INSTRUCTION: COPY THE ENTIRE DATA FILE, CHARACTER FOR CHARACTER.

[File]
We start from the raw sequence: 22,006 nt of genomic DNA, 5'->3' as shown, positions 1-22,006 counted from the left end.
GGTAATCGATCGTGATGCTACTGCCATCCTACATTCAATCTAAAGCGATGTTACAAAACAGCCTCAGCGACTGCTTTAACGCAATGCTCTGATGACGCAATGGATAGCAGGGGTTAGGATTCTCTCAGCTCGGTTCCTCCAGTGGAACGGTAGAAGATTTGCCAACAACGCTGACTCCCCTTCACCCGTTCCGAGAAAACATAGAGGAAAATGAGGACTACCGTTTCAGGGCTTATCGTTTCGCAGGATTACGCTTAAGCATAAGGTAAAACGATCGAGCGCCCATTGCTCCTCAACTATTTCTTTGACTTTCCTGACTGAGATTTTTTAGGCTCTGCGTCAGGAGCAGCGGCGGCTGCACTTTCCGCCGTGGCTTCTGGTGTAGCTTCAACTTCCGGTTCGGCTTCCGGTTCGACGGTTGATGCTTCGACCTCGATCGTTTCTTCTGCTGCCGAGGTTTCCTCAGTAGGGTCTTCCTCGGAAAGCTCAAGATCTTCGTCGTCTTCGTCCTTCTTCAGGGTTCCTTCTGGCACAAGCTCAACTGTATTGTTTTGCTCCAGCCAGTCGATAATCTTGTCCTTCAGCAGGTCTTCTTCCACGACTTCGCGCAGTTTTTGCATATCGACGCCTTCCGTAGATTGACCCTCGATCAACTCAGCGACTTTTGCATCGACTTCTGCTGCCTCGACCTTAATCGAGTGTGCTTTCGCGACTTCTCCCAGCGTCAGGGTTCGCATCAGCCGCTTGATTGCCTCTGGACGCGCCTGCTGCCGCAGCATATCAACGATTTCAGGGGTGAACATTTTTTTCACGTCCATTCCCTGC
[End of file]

We start from the raw sequence: 22,006 nt of genomic DNA, 5'->3' as shown, positions 1-22,006 counted from the left end.
GGTAATCGATCGTGATGCTACTGCCATCCTACATTCAATCTAAAGCGATGTTACAAAACAGCCTCAGCGACTGCTTTAACGCAATGCTCTGATGACGCAATGGATAGCAGGGGTTAGGATTCTCTCAGCTCGGTTCCTCCAGTGGAACGGTAGAAGATTTGCCAACAACGCTGACTCCCCTTCACCCGTTCCGAGAAAACATAGAGGAAAATGAGGACTACCGTTTCAGGGCTTATCGTTTCGCAGGATTACGCTTAAGCATAAGGTAAAACGATCGAGCGCCCATTGCTCCTCAACTATTTCTTTGACTTTCCTGACTGAGATTTTTTAGGCTCTGCGTCAGGAGCAGCGGCGGCTGCACTTTCCGCCGTGGCTTCTGGTGTAGCTTCAACTTCCGGTTCGGCTTCCGGTTCGACGGTTGATGCTTCGACCTCGATCGTTTCTTCTGCTGCCGAGGTTTCCTCAGTAGGGTCTTCCTCGGAAAGCTCAAGATCTTCGTCGTCTTCGTCCTTCTTCAGGGTTCCTTCTGGCACAAGCTCAACTGTATTGTTTTGCTCCAGCCAGTCGATAATCTTGTCCTTCAGCAGGTCTTCTTCCACGACTTCGCGCAGTTTTTGCATATCGACGCCTTCCGTAGATTGACCCTCGATCAACTCAGCGACTTTTGCATCGACTTCTGCTGCCTCGACCTTAATCGAGTGTGCTTTCGCGACTTCTCCCAGCGTCAGGGTTCGCATCAGCCGCTTGATTGCCTCTGGACGCGCCTGCTGCCGCAGCATATCAACGATTTCAGGGGTGAACATTTTTTTCACGTCCATTCCCTGC